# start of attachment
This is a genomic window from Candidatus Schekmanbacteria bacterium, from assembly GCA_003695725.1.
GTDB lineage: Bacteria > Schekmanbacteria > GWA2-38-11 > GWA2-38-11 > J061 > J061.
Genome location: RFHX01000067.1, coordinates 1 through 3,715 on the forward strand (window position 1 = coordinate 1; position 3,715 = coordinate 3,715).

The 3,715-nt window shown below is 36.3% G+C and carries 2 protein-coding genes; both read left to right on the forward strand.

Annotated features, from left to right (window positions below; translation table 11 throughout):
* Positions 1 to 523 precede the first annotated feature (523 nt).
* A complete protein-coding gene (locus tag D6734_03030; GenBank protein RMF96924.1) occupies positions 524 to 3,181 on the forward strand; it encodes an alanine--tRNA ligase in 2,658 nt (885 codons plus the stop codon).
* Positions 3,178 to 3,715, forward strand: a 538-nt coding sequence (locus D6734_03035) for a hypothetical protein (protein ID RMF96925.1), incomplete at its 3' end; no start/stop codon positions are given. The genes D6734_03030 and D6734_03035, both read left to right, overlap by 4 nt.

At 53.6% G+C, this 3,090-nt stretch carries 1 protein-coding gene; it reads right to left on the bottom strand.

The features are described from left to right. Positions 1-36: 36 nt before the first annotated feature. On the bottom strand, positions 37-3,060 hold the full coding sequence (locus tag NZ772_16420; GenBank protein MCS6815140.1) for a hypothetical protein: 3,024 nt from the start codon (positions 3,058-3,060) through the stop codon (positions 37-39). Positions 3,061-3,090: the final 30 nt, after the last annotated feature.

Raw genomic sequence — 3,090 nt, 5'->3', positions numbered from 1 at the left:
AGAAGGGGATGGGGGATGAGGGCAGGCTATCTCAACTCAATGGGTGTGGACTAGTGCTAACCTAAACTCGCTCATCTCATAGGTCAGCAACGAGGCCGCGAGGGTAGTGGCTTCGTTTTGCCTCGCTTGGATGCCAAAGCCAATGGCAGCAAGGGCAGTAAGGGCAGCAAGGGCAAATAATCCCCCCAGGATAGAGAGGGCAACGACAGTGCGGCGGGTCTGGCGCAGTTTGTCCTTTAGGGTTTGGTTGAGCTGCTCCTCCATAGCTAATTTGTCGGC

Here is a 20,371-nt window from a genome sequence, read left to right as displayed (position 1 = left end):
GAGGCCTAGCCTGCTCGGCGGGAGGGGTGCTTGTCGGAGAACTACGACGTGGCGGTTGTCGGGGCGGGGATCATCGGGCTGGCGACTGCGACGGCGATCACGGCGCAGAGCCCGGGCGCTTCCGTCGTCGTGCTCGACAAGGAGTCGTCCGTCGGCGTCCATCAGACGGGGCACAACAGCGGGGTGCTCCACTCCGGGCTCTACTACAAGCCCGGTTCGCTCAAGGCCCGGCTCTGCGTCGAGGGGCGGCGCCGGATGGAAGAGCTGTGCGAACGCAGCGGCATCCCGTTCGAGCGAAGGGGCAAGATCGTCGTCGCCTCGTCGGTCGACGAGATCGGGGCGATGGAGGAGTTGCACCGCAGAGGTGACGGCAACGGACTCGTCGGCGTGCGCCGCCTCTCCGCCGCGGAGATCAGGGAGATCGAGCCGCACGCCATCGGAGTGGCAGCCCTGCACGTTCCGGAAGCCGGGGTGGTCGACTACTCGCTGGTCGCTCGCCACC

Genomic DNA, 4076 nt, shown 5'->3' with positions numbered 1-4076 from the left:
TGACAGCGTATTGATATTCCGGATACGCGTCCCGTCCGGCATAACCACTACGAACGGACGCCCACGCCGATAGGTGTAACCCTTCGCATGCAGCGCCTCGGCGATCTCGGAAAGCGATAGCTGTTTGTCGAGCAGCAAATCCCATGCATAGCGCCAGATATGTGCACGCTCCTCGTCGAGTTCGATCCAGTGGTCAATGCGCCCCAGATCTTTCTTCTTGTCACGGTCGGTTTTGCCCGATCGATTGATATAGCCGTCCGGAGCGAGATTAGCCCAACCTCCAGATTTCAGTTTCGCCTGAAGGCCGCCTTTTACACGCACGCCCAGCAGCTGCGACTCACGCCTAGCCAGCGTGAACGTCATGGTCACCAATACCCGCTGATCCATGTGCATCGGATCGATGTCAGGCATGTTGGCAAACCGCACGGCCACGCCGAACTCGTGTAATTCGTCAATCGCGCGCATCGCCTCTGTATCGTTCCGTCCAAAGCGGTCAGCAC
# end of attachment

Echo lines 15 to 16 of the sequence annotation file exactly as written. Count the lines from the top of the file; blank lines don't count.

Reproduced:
Genomic DNA, 4076 nt, shown 5'->3' with positions numbered 1-4076 from the left:
TGACAGCGTATTGATATTCCGGATACGCGTCCCGTCCGGCATAACCACTACGAACGGACGCCCACGCCGATAGGTGTAACCCTTCGCATGCAGCGCCTCGGCGATCTCGGAAAGCGATAGCTGTTTGTCGAGCAGCAAATCCCATGCATAGCGCCAGATATGTGCACGCTCCTCGTCGAGTTCGATCCAGTGGTCAATGCGCCCCAGATCTTTCTTCTTGTCACGGTCGGTTTTGCCCGATCGATTGATATAGCCGTCCGGAGCGAGATTAGCCCAACCTCCAGATTTCAGTTTCGCCTGAAGGCCGCCTTTTACACGCACGCCCAGCAGCTGCGACTCACGCCTAGCCAGCGTGAACGTCATGGTCACCAATACCCGCTGATCCATGTGCATCGGATCGATGTCAGGCATGTTGGCAAACCGCACGGCCACGCCGAACTCGTGTAATTCGTCAATCGCGCGCATCGCCTCTGTATCGTTCCGTCCAAAGCGGTCAGCAC